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Saturday, February 28, 2009

Jinggoy Slams New Zealand Official for Belittling Pinoy Nurses

Senate President Pro Tempore Jinggoy Ejercito Estrada has lambasted the director of the New Zealand Nursing Council for belittling Filipino nurses and said the official should be slapped with a diplomatic protest if no public apology is made.

"We should defend our countrymen, especially our OFWs, against this affront," Estrada, chair of the Senate Committee on Labor, Employment and Human Resources Development, and the joint Congressional Oversight Committee on Labor and Employment, said during his Friday nationwide program "Boses ng Masa (Voice of the Masses)" aired over DZRH radio.

Estrada particularly denounced New Zealand Nursing Council Director David Wills, who questioned the quality of nursing qualifications and training programs in the Philippines based merely on the observation that the number of nursing students in the country boomed from 30,000 in 2004 to 450,000 in 2008.

Wills said that New Zealand as well as other overseas nursing authorities have stopped registering Filipino nurses because of concerns over their qualifications.

Estrada said his office received a letter-complaint from a Filipino nurse who spent at least $8,000 to process her application and deployment in New Zealand but was eventually denied registration by the Council, thus resulting to her current status as unemployed and overstaying alien in that country.

During the radio program, Estrada interviewed Philippine Ambassador Bienvenido Tejano by phone in Wellington , New Zealand , who reported there are now about 50 "distressed" overstaying Filipinos in New Zealand , many of them nurses who were denied registration by the Council.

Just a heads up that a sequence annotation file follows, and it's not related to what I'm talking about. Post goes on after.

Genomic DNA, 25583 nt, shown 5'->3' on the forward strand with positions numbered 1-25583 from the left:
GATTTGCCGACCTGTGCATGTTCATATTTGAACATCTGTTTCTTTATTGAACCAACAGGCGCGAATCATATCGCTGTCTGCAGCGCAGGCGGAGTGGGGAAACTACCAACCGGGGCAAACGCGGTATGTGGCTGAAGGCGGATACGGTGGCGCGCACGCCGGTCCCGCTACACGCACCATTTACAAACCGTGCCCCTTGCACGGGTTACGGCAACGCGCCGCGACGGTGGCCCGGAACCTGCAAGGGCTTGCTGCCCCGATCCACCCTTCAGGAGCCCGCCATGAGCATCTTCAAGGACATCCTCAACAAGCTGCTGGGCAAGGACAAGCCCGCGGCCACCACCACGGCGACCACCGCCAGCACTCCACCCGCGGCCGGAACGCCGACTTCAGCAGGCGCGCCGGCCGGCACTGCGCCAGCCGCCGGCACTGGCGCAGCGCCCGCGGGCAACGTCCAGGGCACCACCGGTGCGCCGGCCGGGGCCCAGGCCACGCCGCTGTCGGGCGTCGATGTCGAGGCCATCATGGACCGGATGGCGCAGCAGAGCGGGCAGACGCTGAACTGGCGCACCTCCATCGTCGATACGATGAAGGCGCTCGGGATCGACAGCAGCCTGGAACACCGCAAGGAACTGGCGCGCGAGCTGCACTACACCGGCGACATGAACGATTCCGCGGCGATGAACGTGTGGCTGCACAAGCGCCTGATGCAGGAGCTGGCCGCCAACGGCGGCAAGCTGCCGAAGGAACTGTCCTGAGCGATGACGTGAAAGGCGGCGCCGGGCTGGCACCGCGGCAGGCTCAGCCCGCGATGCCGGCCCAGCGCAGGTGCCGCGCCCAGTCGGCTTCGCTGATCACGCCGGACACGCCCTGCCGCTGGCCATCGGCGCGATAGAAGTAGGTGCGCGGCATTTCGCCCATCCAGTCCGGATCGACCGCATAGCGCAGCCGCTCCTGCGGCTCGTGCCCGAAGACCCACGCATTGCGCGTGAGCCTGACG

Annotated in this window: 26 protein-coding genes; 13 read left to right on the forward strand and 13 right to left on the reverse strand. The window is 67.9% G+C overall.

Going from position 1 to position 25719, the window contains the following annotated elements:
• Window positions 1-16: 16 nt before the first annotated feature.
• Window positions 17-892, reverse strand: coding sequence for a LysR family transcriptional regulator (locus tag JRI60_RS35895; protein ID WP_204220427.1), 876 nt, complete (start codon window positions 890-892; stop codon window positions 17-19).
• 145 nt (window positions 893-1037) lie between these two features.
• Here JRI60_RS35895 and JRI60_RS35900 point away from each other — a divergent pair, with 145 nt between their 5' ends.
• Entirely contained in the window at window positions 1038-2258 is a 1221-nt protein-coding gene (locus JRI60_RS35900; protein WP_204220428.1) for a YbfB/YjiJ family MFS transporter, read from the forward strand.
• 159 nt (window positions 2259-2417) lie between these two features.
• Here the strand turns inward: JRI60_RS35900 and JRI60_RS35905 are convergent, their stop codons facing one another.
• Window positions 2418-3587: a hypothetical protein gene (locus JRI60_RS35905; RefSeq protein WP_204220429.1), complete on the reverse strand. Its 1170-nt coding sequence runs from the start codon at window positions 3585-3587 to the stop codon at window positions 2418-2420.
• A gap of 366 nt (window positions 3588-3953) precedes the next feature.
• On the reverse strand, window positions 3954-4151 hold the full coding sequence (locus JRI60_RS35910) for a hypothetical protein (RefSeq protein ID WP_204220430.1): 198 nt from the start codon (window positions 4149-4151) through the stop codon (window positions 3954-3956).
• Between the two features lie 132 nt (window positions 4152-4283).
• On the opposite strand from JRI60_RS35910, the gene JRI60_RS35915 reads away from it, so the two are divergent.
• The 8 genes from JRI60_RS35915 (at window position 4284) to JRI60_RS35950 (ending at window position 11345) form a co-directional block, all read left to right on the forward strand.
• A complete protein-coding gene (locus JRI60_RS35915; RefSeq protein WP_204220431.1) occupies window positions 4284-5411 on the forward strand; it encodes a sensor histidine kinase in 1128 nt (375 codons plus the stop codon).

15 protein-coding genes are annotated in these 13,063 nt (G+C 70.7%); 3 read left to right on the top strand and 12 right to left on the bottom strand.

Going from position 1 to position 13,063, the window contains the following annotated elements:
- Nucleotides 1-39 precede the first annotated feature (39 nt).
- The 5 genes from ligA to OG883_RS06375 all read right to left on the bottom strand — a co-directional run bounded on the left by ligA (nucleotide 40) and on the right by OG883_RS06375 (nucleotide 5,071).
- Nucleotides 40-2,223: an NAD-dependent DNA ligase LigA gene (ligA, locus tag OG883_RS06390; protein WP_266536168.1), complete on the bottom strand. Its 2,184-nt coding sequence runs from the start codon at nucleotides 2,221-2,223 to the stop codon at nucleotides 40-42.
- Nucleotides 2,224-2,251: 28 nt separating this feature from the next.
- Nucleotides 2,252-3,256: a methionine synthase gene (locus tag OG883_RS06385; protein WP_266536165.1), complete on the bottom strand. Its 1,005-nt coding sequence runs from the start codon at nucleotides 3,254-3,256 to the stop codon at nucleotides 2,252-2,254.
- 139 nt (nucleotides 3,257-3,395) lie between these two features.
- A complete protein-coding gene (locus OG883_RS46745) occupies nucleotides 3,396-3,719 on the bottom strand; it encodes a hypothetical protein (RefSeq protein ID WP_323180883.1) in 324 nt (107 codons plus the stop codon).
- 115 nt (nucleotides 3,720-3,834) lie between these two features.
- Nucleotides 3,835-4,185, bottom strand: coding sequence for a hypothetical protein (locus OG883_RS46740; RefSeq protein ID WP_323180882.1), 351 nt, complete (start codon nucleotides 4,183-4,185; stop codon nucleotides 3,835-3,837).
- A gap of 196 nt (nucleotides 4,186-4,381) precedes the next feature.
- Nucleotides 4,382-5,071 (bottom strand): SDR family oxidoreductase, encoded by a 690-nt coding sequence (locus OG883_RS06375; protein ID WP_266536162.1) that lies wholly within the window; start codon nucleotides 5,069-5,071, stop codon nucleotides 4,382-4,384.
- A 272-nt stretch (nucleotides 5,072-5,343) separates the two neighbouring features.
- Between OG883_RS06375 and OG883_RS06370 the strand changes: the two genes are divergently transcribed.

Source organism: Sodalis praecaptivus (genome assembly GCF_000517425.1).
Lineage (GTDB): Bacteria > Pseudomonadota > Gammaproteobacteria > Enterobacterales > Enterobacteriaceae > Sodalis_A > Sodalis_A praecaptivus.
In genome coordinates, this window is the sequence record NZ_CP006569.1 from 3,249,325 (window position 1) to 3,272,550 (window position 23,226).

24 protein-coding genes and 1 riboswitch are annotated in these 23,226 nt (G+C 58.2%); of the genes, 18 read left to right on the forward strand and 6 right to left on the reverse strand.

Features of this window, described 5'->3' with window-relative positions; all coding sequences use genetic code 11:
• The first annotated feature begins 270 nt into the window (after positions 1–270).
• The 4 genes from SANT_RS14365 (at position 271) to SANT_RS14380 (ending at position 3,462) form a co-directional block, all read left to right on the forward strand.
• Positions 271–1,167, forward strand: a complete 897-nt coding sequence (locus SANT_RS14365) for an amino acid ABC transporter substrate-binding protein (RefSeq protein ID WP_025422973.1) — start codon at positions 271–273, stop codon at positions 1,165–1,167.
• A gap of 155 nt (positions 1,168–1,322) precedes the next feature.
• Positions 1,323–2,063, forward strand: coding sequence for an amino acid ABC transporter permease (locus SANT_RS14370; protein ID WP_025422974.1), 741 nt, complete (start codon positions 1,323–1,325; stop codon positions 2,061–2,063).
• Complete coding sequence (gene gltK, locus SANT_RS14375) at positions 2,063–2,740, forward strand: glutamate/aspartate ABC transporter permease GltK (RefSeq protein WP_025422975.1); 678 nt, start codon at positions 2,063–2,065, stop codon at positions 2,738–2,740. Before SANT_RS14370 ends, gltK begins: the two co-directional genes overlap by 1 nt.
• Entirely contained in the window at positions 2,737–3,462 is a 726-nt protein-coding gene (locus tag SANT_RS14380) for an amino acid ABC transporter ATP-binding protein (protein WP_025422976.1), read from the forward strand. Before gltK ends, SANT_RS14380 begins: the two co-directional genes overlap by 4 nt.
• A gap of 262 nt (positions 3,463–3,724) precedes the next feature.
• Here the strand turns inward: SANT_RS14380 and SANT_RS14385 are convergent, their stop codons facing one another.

Tejano feared that the number of distressed Filipinos in New Zealand would arise following the disenfranchisement of Filipino nurses from registering thru its Council.

Wills was quoted in news reports with his remark, "It is easier to get a fresh graduate from Kenya registered than someone from the Philippines."

"Hindi naman ako papayag sa ganyang maling pagturing sa ating mga nurse, with due respect sa mga nurse mula sa Kenya," Estrada said, declaring that the mere increase in the number of students taking up nursing course does not in any way translate to a decrease in the quality of nursing studies in the Philippines.

Estrada urged the Department of Foreign Affairs (DFA) to immediately file a diplomatic protest against Mr.Wills and demand a public apology from the New Zealand Nusing Council director.

According to Estrada, his office also received a letter from New Zealand national, Mr. Bill Marshall, who said: "Based on my personal experience, having been a patient in Middlemore Hospital heart ward, I can say Thank God for nurses from the Philippines. It has occurred to me that our hospital system (in New Zealand) could risk collapse without the contingency of Filipino nurses that we have. Filipino nurses deserve our respect."

Estrada said the Philippine government should immediately resolve the issue with the New Zealand Nursing Council and push for fair treatment of Filipino nurses by New Zealand as part of its "due recognition" of the OFWs' contribution to its healthcare system and its economy.

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